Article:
Sarbanes-Oxley: A corporate cure-all?
There doesn't seem to be much middle ground when it comes to the Sarbanes-Oxley Act: You either love it or hate it. Commentary tends to fall into one of two camps: (a) SOX has helped corporate America by re-establishing trust in our markets in the years since Enron; or (b) SOX has hurt corporate America through its huge complaince costs, in terms of both time and money.
You can file this Wall Street Journal op-ed piece under (a) above.
In "Sarbox Was the Right Medicine," author Thomas J. Healey -- a retired Goldman, Sachs & Co. partner who served as assistant Treasury secretary under President Ronald Reagan -- says Sarbanes-Oxley is exactly what the business world needs.
"The last five years have made it irrefutably clear," Healey writes. "Sarbanes-Oxley is a textbook case of how regulation should ideally work in a democracy: A scandal is addressed through strong legislative reaction, followed by fine-tuning by relevant agencies (in this case, the SEC and the Public Company Accounting Oversight Board). Is it any wonder that variations of Sarbox and its rigorous internal controls are being adopted in Japan, France, China, Canada and other countries around the world?"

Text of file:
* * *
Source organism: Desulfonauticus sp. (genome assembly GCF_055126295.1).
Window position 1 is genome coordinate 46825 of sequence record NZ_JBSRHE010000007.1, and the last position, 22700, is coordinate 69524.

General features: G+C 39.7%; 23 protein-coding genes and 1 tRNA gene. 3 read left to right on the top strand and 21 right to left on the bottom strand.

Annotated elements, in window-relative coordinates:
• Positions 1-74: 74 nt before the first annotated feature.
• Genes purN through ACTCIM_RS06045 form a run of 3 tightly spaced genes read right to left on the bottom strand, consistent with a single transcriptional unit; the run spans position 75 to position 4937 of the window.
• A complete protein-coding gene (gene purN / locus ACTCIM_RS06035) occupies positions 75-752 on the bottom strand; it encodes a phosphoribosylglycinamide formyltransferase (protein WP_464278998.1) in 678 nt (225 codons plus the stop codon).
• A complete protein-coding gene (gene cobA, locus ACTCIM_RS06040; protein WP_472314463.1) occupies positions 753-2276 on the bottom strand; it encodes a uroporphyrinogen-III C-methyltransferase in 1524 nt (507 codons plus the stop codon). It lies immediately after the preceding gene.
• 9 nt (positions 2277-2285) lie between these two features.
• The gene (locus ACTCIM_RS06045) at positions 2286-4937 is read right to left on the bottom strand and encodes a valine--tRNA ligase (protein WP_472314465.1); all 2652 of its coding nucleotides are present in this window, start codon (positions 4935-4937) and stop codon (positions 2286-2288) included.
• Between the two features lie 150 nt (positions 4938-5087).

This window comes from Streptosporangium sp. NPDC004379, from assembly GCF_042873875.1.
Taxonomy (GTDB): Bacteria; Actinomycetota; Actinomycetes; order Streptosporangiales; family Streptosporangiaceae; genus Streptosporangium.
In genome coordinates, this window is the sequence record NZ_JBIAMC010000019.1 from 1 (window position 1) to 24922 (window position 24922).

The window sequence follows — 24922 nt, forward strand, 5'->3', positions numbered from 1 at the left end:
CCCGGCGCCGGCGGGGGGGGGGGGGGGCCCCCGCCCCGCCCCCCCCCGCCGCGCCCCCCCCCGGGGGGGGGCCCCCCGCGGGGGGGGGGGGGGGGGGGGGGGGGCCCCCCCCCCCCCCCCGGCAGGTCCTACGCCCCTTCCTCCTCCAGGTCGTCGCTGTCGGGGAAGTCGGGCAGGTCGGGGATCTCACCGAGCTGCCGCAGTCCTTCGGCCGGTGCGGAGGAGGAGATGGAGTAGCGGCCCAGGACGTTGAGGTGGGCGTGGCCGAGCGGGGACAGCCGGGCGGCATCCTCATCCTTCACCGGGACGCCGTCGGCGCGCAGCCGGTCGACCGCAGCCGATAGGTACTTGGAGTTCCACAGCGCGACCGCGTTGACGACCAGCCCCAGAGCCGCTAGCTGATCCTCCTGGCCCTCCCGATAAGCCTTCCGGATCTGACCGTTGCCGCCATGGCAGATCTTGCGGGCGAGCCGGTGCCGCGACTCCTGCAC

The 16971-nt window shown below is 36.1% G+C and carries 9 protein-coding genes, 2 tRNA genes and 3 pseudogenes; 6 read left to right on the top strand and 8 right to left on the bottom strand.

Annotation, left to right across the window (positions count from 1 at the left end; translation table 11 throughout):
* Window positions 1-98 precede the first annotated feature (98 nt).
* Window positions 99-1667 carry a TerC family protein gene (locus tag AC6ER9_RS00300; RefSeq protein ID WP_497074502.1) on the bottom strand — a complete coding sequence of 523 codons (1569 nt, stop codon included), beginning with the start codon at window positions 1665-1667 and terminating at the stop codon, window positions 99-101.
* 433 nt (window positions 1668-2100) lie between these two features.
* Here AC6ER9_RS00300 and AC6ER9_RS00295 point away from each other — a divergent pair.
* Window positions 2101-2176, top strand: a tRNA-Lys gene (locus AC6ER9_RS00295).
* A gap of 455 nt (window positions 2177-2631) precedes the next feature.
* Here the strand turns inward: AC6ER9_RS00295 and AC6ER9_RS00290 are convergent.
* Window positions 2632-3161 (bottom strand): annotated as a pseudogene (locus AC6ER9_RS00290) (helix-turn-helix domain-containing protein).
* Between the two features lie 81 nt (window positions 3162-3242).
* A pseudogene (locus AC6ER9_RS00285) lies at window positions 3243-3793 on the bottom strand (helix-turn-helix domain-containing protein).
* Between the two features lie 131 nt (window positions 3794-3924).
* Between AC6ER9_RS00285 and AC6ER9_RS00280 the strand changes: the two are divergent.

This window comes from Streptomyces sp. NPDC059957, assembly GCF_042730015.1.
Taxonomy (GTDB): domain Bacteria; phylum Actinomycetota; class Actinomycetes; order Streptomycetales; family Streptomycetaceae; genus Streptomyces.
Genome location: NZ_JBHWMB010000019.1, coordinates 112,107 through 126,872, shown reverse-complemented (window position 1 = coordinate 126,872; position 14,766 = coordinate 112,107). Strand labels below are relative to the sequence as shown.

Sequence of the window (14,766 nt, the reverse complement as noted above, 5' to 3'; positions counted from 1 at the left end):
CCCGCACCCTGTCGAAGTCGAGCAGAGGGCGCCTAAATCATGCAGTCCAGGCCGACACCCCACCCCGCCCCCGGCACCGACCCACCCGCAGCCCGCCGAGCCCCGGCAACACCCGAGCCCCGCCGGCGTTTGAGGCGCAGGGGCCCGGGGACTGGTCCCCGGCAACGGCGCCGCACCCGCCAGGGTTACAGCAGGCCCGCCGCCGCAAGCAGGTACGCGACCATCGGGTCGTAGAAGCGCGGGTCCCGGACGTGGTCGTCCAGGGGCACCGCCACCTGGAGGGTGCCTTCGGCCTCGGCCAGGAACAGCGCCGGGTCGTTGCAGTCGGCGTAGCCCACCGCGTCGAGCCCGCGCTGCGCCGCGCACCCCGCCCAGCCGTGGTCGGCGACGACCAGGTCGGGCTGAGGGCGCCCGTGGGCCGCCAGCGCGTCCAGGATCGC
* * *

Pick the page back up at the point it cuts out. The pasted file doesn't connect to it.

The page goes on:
An earlier post featured an article that offered similar opinions. But what do you think? Has Sarbanes-Oxley lived up to the hype?